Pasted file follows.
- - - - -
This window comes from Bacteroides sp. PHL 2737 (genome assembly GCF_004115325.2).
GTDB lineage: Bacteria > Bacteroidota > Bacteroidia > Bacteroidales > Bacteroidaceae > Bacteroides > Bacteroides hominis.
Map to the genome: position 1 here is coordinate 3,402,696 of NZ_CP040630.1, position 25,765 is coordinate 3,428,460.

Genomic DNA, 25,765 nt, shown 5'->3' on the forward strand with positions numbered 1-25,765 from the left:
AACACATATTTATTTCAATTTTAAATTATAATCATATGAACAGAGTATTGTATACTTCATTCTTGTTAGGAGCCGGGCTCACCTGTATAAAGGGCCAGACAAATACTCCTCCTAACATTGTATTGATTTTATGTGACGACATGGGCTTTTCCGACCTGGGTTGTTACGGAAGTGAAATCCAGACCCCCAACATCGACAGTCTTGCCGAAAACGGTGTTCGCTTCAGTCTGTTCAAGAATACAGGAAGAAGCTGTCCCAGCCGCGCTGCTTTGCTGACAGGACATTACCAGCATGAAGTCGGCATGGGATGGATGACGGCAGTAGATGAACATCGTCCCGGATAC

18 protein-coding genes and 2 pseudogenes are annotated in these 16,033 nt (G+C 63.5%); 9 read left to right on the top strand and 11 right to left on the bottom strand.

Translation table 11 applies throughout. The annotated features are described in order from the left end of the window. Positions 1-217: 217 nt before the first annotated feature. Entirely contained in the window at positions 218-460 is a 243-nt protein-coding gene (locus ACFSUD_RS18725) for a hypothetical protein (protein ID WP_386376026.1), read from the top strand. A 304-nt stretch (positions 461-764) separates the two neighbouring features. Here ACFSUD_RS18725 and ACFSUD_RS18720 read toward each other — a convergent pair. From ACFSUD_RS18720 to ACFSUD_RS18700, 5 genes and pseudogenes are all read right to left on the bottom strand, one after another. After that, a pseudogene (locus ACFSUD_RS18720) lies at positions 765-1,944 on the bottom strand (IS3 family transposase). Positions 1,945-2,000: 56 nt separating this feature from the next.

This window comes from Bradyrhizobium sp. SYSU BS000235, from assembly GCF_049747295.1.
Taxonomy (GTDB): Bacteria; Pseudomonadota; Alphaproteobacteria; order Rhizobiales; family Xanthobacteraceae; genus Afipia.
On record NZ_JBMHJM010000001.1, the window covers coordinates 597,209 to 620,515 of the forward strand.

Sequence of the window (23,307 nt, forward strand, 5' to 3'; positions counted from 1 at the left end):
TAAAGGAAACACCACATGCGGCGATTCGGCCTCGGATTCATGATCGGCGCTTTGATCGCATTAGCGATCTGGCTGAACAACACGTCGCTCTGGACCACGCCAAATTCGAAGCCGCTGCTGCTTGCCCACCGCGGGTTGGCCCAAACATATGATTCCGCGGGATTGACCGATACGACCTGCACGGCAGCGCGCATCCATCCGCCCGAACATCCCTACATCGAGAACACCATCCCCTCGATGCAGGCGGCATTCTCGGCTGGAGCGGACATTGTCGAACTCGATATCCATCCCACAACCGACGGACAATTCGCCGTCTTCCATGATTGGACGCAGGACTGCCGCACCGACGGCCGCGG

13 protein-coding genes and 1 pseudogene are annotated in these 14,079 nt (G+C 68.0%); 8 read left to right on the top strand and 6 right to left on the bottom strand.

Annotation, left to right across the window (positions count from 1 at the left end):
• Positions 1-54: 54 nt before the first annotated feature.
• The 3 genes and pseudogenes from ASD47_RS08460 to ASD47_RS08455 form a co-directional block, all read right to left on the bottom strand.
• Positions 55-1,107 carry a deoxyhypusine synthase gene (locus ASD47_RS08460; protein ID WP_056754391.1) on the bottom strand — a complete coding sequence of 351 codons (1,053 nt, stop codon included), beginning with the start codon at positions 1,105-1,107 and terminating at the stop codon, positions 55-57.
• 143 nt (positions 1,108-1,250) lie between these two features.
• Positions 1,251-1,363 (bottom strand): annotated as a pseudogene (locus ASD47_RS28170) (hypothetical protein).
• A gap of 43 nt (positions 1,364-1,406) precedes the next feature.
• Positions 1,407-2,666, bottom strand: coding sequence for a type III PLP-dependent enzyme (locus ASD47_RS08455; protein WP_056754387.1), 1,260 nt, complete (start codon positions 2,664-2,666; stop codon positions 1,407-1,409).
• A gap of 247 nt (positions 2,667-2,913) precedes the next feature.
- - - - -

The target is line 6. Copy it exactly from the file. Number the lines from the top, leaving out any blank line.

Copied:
18 protein-coding genes and 2 pseudogenes are annotated in these 16,033 nt (G+C 63.5%); 9 read left to right on the top strand and 11 right to left on the bottom strand.